What is the difference between cardiac arrest and a heart attack?

Many times the terms heart attack and cardiac arrest are used and there is a confusion between the two, or even that they might be the same thing.  They are actually very different.  However, you can have a heart attack that then turns into cardiac arrest.  

The most noticeable difference in a person is the fact that they are awake and responsive in a heart attack.  When a person has a heart attack, they have blockage or a clot in a major artery around the heart.  Blood is having trouble moving around so the person gets symptoms.

Common symptoms for a heart attack:

  • Chest pain or discomfort or just some pressure
  • Arm pain
  • Neck pain
  • Jaw pain
  • Shoulder pain
  • Back pain
  • Nausea
  • Shortness of breath
  • Sweating
  • Difficulty breathing

If you have any of these symptoms, ask yourself what you did the last 24 hours.  If you worked out, shoveled snow, or did some heavy lifting that you are not used to, it could be a pulled muscle or overworked muscles.  If you can feel better with position change, you could try taking a anti-inflammatory medication like Ibuprofen or a pain reliever like Tylenol.  If you get relief from either of these, likely it is not a cardiac event.  If you ate a large meal, ate out at a buffet, or ate a spicey meal and have some of these symptoms, it could be acid reflux or  indigestion.  Try taking a Tums or Rolaids and if you get relieve, there is a good chance it is not a cardiac event.  In any case, choose to be seen if you continue discomfort for long as there is no way to tell for sure without an appropriate evaluation.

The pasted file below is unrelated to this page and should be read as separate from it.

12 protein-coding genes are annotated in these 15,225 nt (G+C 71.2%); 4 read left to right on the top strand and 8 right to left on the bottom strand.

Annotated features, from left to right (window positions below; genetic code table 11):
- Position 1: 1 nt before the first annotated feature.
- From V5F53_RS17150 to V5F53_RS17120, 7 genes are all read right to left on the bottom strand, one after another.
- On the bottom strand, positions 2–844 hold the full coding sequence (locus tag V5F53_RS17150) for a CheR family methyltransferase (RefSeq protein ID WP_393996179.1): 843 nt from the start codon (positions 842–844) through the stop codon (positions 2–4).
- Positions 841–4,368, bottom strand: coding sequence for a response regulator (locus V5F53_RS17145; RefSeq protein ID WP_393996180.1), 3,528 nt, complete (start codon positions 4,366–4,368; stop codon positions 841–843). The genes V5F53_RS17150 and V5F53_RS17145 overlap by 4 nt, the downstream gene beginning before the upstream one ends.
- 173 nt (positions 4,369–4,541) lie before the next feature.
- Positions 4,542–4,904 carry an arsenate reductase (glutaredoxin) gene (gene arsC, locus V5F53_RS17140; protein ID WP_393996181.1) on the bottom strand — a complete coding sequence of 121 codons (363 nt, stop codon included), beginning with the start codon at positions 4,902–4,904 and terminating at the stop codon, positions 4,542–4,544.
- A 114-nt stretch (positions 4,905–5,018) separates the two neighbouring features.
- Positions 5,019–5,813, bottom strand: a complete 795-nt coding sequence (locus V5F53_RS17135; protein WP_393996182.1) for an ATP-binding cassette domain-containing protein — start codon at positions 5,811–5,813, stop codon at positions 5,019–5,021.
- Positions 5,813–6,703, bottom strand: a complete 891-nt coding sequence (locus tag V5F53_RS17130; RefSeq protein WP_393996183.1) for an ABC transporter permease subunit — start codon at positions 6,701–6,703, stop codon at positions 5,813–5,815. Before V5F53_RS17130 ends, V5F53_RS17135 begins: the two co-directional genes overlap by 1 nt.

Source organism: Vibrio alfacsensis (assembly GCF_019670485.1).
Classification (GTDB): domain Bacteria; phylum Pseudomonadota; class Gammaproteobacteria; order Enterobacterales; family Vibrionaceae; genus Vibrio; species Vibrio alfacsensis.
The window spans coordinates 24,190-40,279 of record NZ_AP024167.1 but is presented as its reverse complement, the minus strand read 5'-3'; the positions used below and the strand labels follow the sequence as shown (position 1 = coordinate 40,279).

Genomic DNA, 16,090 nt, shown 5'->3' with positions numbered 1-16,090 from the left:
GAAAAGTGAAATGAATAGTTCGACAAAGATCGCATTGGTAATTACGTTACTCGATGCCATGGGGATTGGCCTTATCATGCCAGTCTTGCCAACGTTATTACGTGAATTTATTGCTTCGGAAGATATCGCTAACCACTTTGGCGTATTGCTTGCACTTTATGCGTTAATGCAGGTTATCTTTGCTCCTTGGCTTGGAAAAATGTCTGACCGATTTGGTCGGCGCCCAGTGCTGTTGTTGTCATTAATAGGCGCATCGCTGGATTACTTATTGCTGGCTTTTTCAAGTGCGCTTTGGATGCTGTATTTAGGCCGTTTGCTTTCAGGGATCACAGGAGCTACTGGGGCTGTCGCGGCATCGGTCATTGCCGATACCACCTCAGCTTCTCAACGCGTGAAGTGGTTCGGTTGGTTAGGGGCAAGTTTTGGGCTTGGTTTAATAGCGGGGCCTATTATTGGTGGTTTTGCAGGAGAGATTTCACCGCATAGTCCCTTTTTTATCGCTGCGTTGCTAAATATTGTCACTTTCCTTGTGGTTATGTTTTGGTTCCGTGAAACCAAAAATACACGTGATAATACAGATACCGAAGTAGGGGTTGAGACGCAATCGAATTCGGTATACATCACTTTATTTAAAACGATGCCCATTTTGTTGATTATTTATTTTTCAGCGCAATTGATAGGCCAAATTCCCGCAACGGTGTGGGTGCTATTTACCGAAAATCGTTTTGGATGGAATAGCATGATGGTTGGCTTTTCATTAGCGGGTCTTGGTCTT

If you have these symptoms, and feel it could be anxiety and have never been treated for anxiety, we suggest you go to the ER.  Stress and anxiety can mimic a cardiac condition but it is hard to tell without an evaluation.

Why not just go to a clinic or urgent care with a cardiac event?  Clinics and urgent care offices rarely have anything beyond an EKG to evaluate for a heart attack.  An EKG is a quick snap shot of the heart at that time and heart attacks are known to be missed with just an EKG.  They will check blood levels and do a procedure in the cath lab at the hospital to look at your arteries.  It is very simple and you are kept awake during this quick procedure. It typically takes about 15 minutes to check.  

Calling 911 is critical at the time of these symptoms to avoid it turning into cardiac arrest.  You should never attempt to drive yourself anywhere.  If you do not want to call 911 and go in an ambulance, call someone to take you to the hospital.

If the person with heart attack symptoms goes unconscious, likely they are in cardiac arrest.

If you seek help right away with a small blockage, you could have a stint or bypass to avoid any additional damage to the heart.  

Some people have heart attacks and don’t even realize it.  It is important to have an annual physical so the physician can listen to your heart, check your heart rate, blood pressure, cholesterol, and EKG depending on age for preventative measures.

Symptoms of cardiac arrest:

  • Unresponsive
  • No pulse
  • Not breathing

Call 911 and begin CPR.  Refresh your CPR training every 2 years so you have the muscle memory to remember what to do when a stressful medical situation arises and so you can learn if there are any updated changed.

The American Heart Association does research with a team of healthcare professionals and updates the guidelines to CPR every 5 years.  Make sure you have learned the latest so the best chance of survival is possible.